The Sony RX100 VII has a panorama mode. Here's a rundown of what it does and how it works.
Like many compact cameras these days, the Sony RX100 VII has a panorama mode. Here’s a rundown of what it does and how it works.
You can, of course, shoot for panoramas in any camera by shooting a sequence of still images and stitching them together in panorama stitching software. But newer digital cameras, with their advanced chips built right into the camera body, offer some impressive processing power. And one of the many ways that can be put to use is to process panoramas right in the camera.
The benefit of that is convenience: you end up with a stitched panorama moments after shooting it. The downsides are that you have less control and lower resolution.
Something worth noting is that the panoramas are compiled in the camera with software. Because of that, they only output as JPG files–you can’t output a stitched panorama as a RAW (.arw) file.
So here’s a quick rundown of the RX100 VII’s panorama features.
The Panorama mode is one of the shooting modes you can select from the top dial (ie. the same place you can switch between aperture priority or manual). The panorama option is the squished rectangle icon between SCN and HFR.
When you press the shutter, it will then shoot a quick series of photos. While it’s shooting, sweep the camera smoothly from one side to the other (or vertically, for that matter).
An arrow on the screen will show you which way to move the camera. You can change the direction it goes by using the back dial or in the settings.
There are two options for setting the aspect ratio: Standard and Wide. The aspect ratio and dimensions vary depending on whether you have the camera sweeping while held vertically or horizontally.
The resolution isn’t particularly high—not really high enough for a large panorama print to hang on the wall–but it is more than enough for sharing online such as taking advantage of Instagram’s panorama feature.
If you hold the camera vertically (and have the sweep direction set to that), the Standard mode produces panoramas that measure 3872 x 2160 pixels. If you have the camera held vertically, the panorama comes out at 8192 x 1856 pixels. Here’s an example with the camera held vertically:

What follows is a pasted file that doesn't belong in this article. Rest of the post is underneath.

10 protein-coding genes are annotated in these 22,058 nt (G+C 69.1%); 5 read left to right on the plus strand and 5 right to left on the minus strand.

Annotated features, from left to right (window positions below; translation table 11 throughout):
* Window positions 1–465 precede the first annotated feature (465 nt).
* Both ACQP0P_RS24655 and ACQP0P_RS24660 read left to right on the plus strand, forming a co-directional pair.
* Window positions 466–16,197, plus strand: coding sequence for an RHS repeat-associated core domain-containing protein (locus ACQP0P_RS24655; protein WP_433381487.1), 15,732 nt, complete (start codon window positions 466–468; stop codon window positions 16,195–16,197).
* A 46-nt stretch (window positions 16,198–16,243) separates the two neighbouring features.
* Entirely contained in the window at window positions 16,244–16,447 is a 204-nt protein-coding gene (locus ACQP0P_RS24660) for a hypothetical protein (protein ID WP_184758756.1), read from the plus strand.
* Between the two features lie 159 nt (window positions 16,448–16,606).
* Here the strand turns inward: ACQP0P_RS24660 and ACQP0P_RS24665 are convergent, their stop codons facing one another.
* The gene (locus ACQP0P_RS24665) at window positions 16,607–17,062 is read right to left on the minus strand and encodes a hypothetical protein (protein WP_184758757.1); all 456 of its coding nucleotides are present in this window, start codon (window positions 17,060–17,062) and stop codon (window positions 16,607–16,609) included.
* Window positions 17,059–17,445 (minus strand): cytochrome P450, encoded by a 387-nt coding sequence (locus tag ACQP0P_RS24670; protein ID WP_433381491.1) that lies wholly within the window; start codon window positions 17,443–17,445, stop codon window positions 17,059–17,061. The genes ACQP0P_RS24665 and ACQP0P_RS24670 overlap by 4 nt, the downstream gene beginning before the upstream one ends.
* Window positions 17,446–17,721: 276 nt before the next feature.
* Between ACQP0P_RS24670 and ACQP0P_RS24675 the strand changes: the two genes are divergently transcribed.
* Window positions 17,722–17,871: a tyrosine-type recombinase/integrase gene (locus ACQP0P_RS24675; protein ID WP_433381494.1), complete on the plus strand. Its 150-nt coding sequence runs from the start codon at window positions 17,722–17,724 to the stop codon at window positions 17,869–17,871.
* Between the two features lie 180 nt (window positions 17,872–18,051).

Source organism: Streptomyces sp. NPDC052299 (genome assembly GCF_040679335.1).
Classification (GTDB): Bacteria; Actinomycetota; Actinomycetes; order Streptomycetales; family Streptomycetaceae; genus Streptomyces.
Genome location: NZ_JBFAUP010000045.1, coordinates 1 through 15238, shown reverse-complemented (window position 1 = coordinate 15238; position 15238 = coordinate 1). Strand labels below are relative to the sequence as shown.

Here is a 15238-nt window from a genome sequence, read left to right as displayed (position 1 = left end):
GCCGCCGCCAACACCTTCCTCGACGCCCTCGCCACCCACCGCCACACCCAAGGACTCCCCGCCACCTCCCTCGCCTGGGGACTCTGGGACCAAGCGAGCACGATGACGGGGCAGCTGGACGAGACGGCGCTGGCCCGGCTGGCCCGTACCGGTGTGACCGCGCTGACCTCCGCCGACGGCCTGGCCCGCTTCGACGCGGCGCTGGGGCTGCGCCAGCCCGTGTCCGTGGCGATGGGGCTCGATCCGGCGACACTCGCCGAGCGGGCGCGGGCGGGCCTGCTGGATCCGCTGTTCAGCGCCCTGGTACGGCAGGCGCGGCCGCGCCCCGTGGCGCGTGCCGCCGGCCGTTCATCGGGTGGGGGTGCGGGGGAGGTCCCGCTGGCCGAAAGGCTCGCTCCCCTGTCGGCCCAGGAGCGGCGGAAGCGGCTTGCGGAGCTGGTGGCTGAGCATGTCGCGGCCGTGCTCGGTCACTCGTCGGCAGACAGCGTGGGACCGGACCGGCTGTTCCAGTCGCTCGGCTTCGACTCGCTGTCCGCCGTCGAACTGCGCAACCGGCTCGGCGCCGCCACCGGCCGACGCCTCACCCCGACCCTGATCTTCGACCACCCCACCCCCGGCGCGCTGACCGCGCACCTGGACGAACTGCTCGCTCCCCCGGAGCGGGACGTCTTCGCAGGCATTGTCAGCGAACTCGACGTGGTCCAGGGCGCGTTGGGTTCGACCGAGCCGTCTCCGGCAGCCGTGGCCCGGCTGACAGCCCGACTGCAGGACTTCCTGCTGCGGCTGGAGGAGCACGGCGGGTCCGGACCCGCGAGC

The wide mode is, well, wider. In the Wide mode while holding the camera vertically, the resulting panoramas measure 5536 x 2160 pixels. If you have the camera sweeping while held in a normal horizontal grip, the resulting images are 12416 x 1856 pixels. Here’s an example with the camera held vertically:
In nearly all cases, panoramas work best with consistent exposure between shots. You generally want every shot in the sequence to be taken with the same settings. That reduces the risk of ugly edges between frames.
You don’t have a lot of control over the exposure–the camera makes the decisions about shutter speed and aperture–but you do have one important trick up your sleeve.
Naturally, because the scene exceeds the view of a single frame, the normal exposure calculations don’t really apply. You might have a dark section one one end of the panorama and a bright section at the other.
By default, the exposure is calculated on the first frame. But you can override that by pointing the camera elsewhere in the scene, half-pressing the shutter to lock the exposure, and then repositioning back to the beginning area.
Here are a couple of practical examples.
In this first one, I locked the exposure in the shadows of the trees at far right. As you can see, it meant that the rest of the scene was very overexposed.
In this second one, I locked the exposure midway in the scene but pointing up slightly towards the bright sky.
Another way to fine-tune the exposure, of course, is to touch the back screen at a point in the scene. That will give you even more fine-grained control.
You can find them at B&H Photo as just the camera or bundled with a memory card and other accessories.